Seniors make use of popular technology

Seniors make use of popular technology
File photo Seniors are increasingly taking advantage of apps like DuoLingo, a language learning app, and Headspace, a mindfulness app, to help them learn and stay healthy.

By Cele Garrett

Recently, I had a chance to ask several of our At Home in Alexandria members to share their favorite technology aids. It turns out, most of their favorite tech features are low cost or even free of charge and easy to use.

According to the Pew Research Center, nearly two thirds of people ages 65 and up now own a smartphone — and they’re discovering the vast array of apps designed to make us safer, more comfortable and more organized.

The built-in magnifying glass and flashlight features on iPhones are indispensable for reading tiny print, especially in ambient lighting. Meanwhile, DuoLingo, the language learning app, and Headspace, a mindfulness app that offers guided meditation, are gaining in popularity among seniors. And Happify, a science-based mental health app, provides activities for stress reduction and tasks to overcome negative thoughts. One AHA member, Roberta, shared one of her favorite apps: Tile, a tracker app that helps her find her keys, wallet or even phone.

Google Home and Amazon Echo/Alexa speaker devices continue to be popular among seniors. Some people are uncomfortable with the notion that their device could record their private conversations, but it seems most users feel the lack of privacy is a trade-off for these devices’ helpful services. And if you are concerned about privacy, here is a tip: Go to your Alexa app, choose “settings,” then choose “Alexa Privacy.” There you can select the ways to limit retention and use of your information.

For many of us, it’s merely a convenience to ask Alexa to play our favorite music, check the weather or look up a fun fact, but using these voice commands can be a game-changer for individuals with vision impairment. You can ask Alexa to set a timer or alarm, text, make a phone call, make a list, order groceries and even call 911.

It can be fun to test Alexa’s almanac-like knowledge. One AHA member, Babs, sometimes asks her device, “Alexa, tell me a joke” or “Alexa, tell me what happened this day in history.”

“The amount of programming available online dwarfs local broadcast. If my local NPR station doesn’t carry the second hour of ‘Science Friday,’ I simply tell my device to stream the station in Harrisburg, Pennsylvania that does,” Steve, another AHA member, pointed out.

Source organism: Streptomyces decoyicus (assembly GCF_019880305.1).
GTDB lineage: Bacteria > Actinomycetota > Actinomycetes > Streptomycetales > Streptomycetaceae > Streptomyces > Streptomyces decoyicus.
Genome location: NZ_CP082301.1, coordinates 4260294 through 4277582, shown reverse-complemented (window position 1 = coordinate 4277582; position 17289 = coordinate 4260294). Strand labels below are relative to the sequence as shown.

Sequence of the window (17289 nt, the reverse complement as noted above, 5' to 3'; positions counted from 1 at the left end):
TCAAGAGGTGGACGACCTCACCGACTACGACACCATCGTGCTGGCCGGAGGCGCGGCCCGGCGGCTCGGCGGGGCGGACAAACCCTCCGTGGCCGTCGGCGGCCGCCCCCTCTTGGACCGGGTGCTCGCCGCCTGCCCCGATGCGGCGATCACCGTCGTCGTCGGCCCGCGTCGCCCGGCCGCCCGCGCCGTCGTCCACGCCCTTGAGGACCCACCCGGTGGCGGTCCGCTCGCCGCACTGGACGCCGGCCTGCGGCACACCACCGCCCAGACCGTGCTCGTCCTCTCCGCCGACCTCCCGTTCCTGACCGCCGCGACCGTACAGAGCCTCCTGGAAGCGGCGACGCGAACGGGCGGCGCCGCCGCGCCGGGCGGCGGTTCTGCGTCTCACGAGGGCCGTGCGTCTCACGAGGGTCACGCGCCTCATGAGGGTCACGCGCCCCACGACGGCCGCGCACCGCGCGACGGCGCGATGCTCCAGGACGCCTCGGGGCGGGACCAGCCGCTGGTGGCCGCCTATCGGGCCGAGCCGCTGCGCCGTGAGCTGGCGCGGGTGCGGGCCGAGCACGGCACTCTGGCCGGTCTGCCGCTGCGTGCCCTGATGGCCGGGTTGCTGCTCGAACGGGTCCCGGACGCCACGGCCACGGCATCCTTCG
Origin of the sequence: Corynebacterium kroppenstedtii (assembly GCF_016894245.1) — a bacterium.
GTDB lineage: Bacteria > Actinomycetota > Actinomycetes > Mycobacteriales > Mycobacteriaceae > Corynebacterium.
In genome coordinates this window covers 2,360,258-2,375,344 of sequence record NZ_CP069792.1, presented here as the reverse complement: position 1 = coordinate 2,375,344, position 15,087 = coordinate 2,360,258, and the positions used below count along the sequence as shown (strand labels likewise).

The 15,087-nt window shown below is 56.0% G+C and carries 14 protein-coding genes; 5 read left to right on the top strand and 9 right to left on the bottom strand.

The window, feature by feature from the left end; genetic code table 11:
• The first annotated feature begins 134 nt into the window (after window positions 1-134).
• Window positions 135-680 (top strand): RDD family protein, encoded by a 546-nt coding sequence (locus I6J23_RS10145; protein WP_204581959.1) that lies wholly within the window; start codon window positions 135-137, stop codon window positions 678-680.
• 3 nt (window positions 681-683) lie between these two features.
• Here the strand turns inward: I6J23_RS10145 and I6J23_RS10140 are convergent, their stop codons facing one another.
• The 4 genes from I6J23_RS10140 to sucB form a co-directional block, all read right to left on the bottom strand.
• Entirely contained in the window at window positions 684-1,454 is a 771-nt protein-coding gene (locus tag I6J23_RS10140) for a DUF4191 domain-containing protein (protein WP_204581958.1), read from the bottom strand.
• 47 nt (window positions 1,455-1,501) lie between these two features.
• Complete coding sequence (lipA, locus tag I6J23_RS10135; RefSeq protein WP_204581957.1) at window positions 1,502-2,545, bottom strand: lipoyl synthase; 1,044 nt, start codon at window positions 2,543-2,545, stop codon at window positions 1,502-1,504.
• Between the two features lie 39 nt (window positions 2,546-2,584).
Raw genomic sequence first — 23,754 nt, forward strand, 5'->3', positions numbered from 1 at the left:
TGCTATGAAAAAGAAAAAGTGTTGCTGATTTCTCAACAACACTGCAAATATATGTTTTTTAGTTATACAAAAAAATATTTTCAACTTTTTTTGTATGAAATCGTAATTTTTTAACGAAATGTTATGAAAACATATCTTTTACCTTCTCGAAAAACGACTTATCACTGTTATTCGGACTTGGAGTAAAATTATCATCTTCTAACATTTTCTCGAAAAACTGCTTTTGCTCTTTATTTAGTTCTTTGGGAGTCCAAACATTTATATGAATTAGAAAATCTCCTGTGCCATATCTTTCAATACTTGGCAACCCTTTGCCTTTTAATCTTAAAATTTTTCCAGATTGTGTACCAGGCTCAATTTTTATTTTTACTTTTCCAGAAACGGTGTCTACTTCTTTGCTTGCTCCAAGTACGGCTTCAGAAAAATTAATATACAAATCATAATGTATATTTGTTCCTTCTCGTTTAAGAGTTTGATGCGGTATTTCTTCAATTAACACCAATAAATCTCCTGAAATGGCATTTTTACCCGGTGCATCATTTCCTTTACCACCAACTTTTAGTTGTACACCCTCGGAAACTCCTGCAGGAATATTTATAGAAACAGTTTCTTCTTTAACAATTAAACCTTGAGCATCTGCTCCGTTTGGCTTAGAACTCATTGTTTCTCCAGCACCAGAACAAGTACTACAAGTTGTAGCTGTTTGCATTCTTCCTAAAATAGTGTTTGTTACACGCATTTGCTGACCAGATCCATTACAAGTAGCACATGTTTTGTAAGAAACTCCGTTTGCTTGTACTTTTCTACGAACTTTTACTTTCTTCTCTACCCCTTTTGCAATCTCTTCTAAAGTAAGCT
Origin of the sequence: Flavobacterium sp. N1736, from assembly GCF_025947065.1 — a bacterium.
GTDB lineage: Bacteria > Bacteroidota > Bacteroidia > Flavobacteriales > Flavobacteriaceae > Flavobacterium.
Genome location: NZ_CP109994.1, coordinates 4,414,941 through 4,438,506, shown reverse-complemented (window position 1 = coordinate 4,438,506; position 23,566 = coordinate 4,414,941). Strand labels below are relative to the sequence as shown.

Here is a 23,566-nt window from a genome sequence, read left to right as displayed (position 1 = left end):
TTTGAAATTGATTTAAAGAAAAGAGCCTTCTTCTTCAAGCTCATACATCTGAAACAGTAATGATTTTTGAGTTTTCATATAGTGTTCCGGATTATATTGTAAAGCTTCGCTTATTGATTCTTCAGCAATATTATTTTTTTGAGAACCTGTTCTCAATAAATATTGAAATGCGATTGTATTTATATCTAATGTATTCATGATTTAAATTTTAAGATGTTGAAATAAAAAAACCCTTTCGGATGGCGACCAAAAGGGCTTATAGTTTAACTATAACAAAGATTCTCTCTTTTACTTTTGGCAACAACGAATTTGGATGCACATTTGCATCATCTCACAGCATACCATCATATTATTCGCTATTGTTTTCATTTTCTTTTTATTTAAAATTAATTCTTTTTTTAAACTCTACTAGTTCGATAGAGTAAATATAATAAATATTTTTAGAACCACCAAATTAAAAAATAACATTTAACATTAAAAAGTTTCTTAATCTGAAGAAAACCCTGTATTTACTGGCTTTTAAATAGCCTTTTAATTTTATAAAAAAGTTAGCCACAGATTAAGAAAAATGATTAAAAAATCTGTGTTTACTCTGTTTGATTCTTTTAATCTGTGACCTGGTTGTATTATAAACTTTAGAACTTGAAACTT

He also talks with his sister in Washington State, who has an Amazon Echo device of her own, with ease, as if they were connected by an intercom.

You can manage your medications with the help of your speaker device, phone or your Apple Watch.

“At the moment I take three different eye drops. Each one has a different schedule for each eye. I use my calendar to record the times and a timer to remind me,” one AHA member who recently had eye surgery said.

Telehealth and medical appointment scheduling has become easier with health providers’ patient portals. I confess I was a skeptic at first: Recently, I called to schedule a medical appointment. The voicemail message gave me the option of getting a call-back since their line was busy. With a meeting that started in 20 minutes and figuring they would call back in the middle of the meeting, I opted to stay on the phone line. The voicemail also gave me the option of scheduling through their portal, but I figured the time spent logging in, choosing the type of appointment, etc. would take too long. Instead, I sat at my desk with my phone on speaker while I worked — for nearly 20 minutes. With current labor shortages and continual medical cost-cutting, we may just have to get used to communicating with our doctor’s office through their medical portal.

Digital banking is an area of great promise for seniors. Postal delays are not uncommon, and we can have an unforeseen event that prevents us from mailing our bills on time. Online banking allows you to access your accounts to transfer money and pay bills wherever you are. Apple Pay and digital wallets are another way to simplify payments. Several AHA members use Web Bill Pay to pay their bills and some use Zelle or Venmo for small peer-to-peer cash payments. Unsurprisingly, news reports about identity theft keep many people from considering online banking, but it can be done safely.

When libraries closed during the pandemic, more people discovered the Libby app, which provides an endless supply of reading opportunities. The Washington Metro jurisdictions of Alexandria, Arlington, D.C. and Fairfax County permit reciprocal memberships by living in one of those jurisdictions.

As one AHA member, Jan, told me: “I love that I can reserve and then borrow e-books and e-audiobooks from our four local library systems. In addition, each library system offers me the chance to electronically access many resources — like the Wall Street Journal — for no charge. I can search for something to read through all four systems, then reserve it and download it, all on my phone.”

A resource worth noting here is the Virginia Assistive Technology System, a program for all kinds of assistive technology, whether it’s high-tech electronics or low-tech assistive devices, such as flatware for arthritic hands. Though this is a statewide program, it has an extensive library located in Fairfax where you can learn about and even try various devices to fit every individual’s needs. Visit www.vats. org for more information.

The writer is executive director for At Home in Alexandria (AHA), a nonprofit “village” offering practical, social and educational support for its members ages 55 and over in Alexandria.